WW contributed as the research principal in this work as well as the technical issues. HL contributed to technical issues. DS advised all processes for this work. Regarding the manuscript, WW, HL, and DS wrote and revised the manuscript. All authors read and approved the final manuscript.

Authors' information

Wilson Wongso is a third-year undergraduate Computer Science student from Bina Nusantara University, Indonesia. His research interests include natural language processing, especially in the domain of low-resource languages and Indonesia-related languages.

Henry Lucky is a faculty member of Bina Nusantara University, Indonesia. He is currently pursuing an M.S. degree in computer science at Bina Nusantara University, Indonesia. His research interest includes stock prediction and natural language processing, especially natural language generation.

Derwin Suhartono is faculty member of Bina Nusantara University, Indonesia. He got his Ph.D. degree in computer science from Universitas Indonesia in 2018. His research fields are natural language processing. Recently, he is continually doing research in argumentation mining and personality recognition. He is actively involved in the Indonesia Association of Computational Linguistics (INACL), a national scientific association in Indonesia. He has professional memberships in ACM, INSTICC, and IACT. He also takes the role of a reviewer in several international conferences and journals.

Corresponding author

Correspondence to Wilson Wongso.

Ethics declarations

Ethics approval and consent to participate

Not applicable.

Consent for publication

Not applicable.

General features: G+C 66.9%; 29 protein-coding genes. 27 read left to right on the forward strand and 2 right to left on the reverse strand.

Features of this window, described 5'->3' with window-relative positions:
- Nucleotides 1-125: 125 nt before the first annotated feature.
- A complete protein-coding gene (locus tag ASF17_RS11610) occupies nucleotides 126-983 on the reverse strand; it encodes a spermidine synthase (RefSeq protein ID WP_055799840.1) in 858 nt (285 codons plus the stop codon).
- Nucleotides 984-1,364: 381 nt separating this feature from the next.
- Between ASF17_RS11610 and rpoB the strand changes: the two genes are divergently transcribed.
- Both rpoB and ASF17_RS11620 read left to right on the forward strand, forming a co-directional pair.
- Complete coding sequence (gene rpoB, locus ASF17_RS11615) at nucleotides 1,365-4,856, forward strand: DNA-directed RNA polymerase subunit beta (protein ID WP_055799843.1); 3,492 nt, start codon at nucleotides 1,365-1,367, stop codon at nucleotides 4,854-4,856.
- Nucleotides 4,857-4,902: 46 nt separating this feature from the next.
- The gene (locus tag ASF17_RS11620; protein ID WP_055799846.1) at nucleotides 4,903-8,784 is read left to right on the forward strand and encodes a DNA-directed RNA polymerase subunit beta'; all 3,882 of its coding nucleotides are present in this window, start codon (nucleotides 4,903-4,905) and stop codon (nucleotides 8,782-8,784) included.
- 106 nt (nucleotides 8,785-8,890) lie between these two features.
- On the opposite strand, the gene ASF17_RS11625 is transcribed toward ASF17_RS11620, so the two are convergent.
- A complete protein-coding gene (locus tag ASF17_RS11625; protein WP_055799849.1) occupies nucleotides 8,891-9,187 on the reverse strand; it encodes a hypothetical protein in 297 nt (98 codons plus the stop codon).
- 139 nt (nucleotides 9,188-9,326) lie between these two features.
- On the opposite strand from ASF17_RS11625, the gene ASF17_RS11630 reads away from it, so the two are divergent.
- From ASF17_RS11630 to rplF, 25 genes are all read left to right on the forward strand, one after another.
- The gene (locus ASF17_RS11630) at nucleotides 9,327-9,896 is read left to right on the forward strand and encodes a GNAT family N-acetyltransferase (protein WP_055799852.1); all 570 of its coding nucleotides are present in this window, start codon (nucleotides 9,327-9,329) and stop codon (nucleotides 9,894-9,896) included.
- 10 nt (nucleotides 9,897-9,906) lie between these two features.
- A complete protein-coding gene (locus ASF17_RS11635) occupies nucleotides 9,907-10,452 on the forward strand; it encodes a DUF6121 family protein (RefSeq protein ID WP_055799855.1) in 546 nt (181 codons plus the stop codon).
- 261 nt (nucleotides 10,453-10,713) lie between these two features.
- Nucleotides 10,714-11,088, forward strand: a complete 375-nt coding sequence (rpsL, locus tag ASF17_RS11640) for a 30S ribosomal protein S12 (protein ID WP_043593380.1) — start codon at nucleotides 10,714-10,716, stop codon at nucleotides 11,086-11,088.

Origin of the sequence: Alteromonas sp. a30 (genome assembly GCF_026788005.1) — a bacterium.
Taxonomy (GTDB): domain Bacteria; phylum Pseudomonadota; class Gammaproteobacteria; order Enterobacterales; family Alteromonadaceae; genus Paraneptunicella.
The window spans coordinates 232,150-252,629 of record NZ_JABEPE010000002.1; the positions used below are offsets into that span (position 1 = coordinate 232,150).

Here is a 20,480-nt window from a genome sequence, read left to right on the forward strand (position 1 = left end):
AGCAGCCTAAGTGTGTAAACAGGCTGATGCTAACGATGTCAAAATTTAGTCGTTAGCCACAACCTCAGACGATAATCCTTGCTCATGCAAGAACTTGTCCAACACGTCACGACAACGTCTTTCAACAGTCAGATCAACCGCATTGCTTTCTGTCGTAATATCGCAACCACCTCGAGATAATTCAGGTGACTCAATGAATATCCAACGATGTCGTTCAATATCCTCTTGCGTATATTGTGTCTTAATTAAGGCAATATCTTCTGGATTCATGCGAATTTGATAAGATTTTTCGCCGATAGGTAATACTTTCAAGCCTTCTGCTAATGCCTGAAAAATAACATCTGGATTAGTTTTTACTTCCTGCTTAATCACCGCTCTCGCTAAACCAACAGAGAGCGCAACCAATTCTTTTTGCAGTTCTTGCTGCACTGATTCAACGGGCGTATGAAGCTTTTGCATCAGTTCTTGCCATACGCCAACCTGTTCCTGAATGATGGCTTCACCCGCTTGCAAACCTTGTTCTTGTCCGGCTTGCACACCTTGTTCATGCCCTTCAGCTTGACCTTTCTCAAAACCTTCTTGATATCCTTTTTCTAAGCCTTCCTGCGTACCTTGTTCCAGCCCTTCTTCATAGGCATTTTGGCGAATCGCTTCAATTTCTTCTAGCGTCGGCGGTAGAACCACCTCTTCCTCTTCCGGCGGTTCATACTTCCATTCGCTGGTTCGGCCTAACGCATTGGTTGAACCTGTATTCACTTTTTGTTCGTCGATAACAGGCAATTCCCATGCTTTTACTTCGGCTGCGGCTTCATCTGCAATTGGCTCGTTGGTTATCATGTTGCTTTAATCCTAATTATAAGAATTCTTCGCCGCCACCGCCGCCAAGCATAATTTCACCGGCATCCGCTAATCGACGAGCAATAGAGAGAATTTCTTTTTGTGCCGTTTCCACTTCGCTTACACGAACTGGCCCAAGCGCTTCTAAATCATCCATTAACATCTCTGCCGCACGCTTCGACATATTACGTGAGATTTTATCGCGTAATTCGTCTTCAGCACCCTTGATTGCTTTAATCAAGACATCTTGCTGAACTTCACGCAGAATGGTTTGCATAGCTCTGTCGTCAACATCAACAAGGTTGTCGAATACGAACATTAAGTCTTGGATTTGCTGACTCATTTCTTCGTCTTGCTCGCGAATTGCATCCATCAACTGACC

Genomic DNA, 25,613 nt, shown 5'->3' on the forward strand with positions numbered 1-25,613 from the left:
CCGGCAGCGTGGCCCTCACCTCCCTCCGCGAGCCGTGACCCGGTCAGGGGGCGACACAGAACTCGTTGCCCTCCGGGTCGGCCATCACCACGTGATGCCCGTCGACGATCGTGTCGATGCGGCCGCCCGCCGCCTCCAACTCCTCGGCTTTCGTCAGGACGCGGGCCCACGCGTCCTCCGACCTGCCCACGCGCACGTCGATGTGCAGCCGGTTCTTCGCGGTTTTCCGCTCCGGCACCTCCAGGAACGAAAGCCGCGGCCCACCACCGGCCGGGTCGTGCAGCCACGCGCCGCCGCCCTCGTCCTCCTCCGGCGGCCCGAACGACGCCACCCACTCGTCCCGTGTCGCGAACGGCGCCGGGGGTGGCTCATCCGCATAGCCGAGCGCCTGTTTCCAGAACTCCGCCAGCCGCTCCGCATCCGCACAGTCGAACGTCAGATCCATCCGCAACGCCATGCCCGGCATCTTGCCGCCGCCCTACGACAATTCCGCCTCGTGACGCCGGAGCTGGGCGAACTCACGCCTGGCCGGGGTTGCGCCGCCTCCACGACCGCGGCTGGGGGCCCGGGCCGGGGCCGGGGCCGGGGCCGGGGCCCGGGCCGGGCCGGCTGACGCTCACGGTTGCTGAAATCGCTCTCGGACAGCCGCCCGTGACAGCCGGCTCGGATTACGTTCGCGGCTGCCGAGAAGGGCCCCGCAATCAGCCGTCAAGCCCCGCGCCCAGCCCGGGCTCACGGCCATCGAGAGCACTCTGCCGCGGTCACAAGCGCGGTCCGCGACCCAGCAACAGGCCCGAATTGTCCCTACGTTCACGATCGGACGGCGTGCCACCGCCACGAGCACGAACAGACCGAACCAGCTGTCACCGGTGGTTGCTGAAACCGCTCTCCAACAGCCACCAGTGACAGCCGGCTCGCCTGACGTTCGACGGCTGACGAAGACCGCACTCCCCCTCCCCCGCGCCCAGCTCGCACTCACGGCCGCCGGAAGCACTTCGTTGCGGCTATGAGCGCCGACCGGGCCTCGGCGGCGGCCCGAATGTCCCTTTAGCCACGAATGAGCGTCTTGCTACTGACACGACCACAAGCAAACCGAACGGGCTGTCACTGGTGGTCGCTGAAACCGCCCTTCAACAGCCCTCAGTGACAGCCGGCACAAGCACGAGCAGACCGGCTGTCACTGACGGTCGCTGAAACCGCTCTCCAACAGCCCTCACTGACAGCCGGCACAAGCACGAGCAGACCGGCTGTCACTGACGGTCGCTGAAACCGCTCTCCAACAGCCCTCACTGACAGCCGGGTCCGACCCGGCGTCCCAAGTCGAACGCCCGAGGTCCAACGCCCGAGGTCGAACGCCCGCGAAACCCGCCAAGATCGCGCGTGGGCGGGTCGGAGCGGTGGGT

Competing interests

The authors declare that they have no competing interests.

Additional information

Publisher's Note

Springer Nature remains neutral with regard to jurisdictional claims in published maps and institutional affiliations.

Rights and permissions

Open Access This article is licensed under a Creative Commons Attribution 4.0 International License, which permits use, sharing, adaptation, distribution and reproduction in any medium or format, as long as you give appropriate credit to the original author(s) and the source, provide a link to the Creative Commons licence, and indicate if changes were made. The images or other third party material in this article are included in the article's Creative Commons licence, unless indicated otherwise in a credit line to the material. If material is not included in the article's Creative Commons licence and your intended use is not permitted by statutory regulation or exceeds the permitted use, you will need to obtain permission directly from the copyright holder. To view a copy of this licence, visit

Reprints and permissions

About this article

Check for updates. Verify currency and authenticity via CrossMark

Cite this article

Wongso, W., Lucky, H. & Suhartono, D. Pre-trained transformer-based language models for Sundanese. J Big Data 9, 39 (2022).

Download citation

  • Received:

  • Accepted:

  • Published:

  • DOI: